Once June 15 hits, the current international amateur signing period will be over. The Padres will have spent somewhere in the neighborhood of $80 million, penalties included, and possibly much more if they make one final splash and ink Cuban star Luis Robert.
Robert or not, it’s been a historic run for an organization not necessarily known for shelling out the dollars. In their perfectly timed international spending frenzy, the Padres bolstered every part of their farm system, adding high upside arms like Adrian Morejon and a slew of young position players, highlighted by shortstops Luis Almanzar and Gabriel Arias, and outfielder Jorge Ona.
But what comes next?
Since the Padres blew past their $3.3 million signing bonus pool for the 2016-2017 J-2 signing period, they can’t spend more than $300,000 on a single international amateur player until 2019. In other words, all of the high-profile Dominican and Venezuelan players available to sign this July 2 are off limits, not to mention any major Cuban amateurs (i.e., players under age 25) that leave the island over the next two years.
While the fireworks are over, there’s still plenty of opportunity to add talented young players to the organization. Under new MLB rules, the Padres will have $5.75 million to spend on international amateurs during the 2017-2018 signing period. They could, in theory, sign 19 different players for exactly $300,000. Further, since players signed for $10,000 or less don’t count against the cap, there’s the potential to add as many of those lottery tickets as necessary.
There’s a track record for teams going quantity over quality in the years after incurring spending penalties. The following table, from Baseball America, lists the five teams that signed the most international players during the 2015 calendar year:
There’s some overlap from the end of the ’14-’15 signing period, but most of these players were signed during the beginning of the 2015-2016 signing period. Note how four of the top five, in terms of total players signed, were actually teams under the penalty. The Yankees led the way by signing 57 players in 2015, a year after they broke the bank in international free agency.
This makes sense, too. Teams like the Yankees (and now Padres) that are heavily invested in the international game, spending gobs of money one year, are probably more familiar with the next class of international free agents than teams that don’t devote as many resources to foreign scouting. It’s easy to just continue signing players in the year following a spending spree, with the $300,000 limit only narrowing the potential market. There’s a good shot that the Padres, given their deep roots in Latin America, follow a similar path, using the next two years to stockpile young, high upside players.
Remember, the very nature of the international free agency is unpredictability. Not every multi-million dollar player works out, not even close. And sometimes the unheralded prospects, the ones who slip through the cracks on July 2 and sign for $100,000 or less, end up being the ones you wanted all along. Predicting what current big leaguers will do in the upcoming season in hard enough; trying to evaluate what a 15- or 16-year-old will do in five or six years, when they’re not even finished growing yet, might be the toughest job in baseball.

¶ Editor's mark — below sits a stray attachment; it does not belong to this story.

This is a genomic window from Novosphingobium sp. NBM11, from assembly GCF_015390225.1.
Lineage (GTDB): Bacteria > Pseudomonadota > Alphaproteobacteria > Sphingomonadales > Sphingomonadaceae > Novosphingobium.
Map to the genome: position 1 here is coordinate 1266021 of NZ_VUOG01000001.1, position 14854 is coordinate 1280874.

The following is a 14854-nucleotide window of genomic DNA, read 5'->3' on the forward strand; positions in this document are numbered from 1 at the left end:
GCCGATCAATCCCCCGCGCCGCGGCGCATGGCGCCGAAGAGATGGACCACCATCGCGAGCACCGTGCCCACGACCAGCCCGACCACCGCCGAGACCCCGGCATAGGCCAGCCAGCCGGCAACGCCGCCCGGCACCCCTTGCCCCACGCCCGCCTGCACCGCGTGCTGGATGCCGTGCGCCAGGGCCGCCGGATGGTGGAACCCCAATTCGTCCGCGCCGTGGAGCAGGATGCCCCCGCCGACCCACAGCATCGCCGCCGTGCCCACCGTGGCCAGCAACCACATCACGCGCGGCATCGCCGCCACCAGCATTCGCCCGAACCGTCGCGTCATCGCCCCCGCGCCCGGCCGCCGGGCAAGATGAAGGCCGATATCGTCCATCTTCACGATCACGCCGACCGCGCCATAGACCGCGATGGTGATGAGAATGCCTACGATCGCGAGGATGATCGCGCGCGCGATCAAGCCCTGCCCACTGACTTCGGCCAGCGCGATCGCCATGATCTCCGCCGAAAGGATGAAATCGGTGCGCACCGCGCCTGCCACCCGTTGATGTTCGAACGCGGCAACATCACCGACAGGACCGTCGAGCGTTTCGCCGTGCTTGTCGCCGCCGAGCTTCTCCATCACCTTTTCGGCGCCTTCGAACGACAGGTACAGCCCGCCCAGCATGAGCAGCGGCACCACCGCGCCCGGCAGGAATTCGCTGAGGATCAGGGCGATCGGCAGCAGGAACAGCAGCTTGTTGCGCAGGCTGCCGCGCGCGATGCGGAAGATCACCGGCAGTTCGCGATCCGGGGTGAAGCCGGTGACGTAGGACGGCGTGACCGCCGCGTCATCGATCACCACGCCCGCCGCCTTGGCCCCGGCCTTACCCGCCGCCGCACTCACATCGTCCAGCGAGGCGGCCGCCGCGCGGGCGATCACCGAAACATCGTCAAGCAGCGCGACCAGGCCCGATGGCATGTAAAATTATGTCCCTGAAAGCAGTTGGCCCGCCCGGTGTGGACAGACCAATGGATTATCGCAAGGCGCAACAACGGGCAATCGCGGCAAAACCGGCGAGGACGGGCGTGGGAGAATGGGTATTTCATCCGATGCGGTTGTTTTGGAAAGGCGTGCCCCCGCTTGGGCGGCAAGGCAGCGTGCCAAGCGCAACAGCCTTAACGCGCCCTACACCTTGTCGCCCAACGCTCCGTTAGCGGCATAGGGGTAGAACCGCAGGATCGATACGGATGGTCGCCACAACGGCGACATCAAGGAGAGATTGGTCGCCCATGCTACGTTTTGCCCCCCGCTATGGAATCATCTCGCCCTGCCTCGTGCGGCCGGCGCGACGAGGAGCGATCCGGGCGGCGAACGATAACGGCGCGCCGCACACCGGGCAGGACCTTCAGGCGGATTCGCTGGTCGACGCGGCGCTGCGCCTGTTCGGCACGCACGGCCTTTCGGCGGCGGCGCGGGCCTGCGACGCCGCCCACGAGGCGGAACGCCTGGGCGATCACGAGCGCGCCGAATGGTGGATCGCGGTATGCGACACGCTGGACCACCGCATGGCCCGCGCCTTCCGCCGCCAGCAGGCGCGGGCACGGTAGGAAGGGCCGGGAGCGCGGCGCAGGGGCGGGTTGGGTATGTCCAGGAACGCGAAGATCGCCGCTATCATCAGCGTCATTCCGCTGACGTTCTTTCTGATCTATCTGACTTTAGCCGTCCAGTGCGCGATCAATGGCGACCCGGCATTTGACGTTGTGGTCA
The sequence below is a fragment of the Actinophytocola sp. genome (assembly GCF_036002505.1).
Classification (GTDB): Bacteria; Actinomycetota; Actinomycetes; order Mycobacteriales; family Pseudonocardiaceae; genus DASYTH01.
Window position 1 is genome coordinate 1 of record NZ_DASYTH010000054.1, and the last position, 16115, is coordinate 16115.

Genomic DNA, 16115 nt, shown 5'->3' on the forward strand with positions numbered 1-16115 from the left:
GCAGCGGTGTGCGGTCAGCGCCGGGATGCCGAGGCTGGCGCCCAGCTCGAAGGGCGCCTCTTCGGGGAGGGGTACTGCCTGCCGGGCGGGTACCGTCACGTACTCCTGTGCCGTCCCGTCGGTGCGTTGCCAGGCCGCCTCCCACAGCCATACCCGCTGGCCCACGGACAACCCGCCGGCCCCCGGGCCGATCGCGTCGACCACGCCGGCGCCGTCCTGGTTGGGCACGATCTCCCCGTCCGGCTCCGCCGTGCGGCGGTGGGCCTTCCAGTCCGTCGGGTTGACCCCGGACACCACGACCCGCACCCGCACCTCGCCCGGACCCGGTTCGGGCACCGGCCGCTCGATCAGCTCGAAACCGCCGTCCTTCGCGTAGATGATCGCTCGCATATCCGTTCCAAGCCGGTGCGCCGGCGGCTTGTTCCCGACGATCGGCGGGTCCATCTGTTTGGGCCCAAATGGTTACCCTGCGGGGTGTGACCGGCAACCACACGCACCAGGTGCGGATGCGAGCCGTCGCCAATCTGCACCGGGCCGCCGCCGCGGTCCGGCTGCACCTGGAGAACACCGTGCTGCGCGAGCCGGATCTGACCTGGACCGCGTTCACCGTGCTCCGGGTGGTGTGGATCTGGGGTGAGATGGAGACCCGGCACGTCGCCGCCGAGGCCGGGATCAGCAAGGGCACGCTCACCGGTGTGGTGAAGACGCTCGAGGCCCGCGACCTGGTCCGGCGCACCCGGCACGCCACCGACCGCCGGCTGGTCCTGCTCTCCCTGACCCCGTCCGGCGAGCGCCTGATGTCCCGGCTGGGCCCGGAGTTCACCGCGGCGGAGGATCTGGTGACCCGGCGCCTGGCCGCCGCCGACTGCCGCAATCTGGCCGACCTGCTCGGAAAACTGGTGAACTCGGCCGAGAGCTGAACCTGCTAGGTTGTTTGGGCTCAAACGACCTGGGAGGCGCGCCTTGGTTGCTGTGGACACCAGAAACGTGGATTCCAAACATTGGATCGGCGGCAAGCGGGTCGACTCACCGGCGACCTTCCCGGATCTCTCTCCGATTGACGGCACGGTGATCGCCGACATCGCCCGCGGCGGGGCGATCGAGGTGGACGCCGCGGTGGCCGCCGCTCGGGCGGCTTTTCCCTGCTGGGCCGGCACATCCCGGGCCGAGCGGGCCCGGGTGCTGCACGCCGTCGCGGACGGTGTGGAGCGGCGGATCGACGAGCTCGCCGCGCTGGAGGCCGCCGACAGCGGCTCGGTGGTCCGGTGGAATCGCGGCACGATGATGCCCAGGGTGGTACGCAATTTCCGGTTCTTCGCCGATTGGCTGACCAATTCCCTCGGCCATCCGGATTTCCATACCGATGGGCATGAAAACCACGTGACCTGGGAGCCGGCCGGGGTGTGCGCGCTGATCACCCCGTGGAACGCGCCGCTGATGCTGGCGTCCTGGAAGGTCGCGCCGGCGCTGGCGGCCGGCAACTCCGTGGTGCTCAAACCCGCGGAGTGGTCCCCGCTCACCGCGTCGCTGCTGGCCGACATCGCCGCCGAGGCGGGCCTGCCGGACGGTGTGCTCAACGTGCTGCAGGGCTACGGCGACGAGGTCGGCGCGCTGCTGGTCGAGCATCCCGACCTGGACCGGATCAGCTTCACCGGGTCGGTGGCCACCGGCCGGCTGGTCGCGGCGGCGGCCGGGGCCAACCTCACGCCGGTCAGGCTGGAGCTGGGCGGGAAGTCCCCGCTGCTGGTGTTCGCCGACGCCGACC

If the Padres really want to go all-in on this strategy, they could actually trade for additional bonus pool money, potentially increasing their spending cap by as much as 75 percent, cornering the $300,000-and-under market.
Of course, there’s another path to follow. In 2015, the under-the-penalty Angels signed only 14 players, more than only four teams. They traded away most of their slot value and ended up with a puny $700,000 bonus pool. They essentially punted the international game for a year.
The only things that could push the Padres down this route are a sudden reversion to tightfistedness or a lack of room to fit all of the players. Last year we wrote about how the Padres might need to add another low-level minor-league affiliate to house all the players they were expected to sign; in January they did, adding a second affiliate in the rookie level Arizona League. It’s possible that even that’s not enough for a Yankees-like signing spree, however, as New York currently has 10 minor-league affiliates overall, compared to the Padres eight. The Padres could add another affiliate soon, or they could simply lay low with international signings for a year.
Assuming room in the budget and on the field, expect the Padres to make plenty of noise internationally over the next year. It won’t be the kind of headline-grabbing noise that ricocheted off the Petco Park walls recently, but it could quietly help make the organization that much stronger. Part of the plan when the Padres hired A.J. Preller back in 2014 was the all-in international outburst that took place in 2016. The other part of that plan, bigger picture, was to turn the Padres into a talent-finding machine every year. We’ll get a glimpse at phase two soon enough.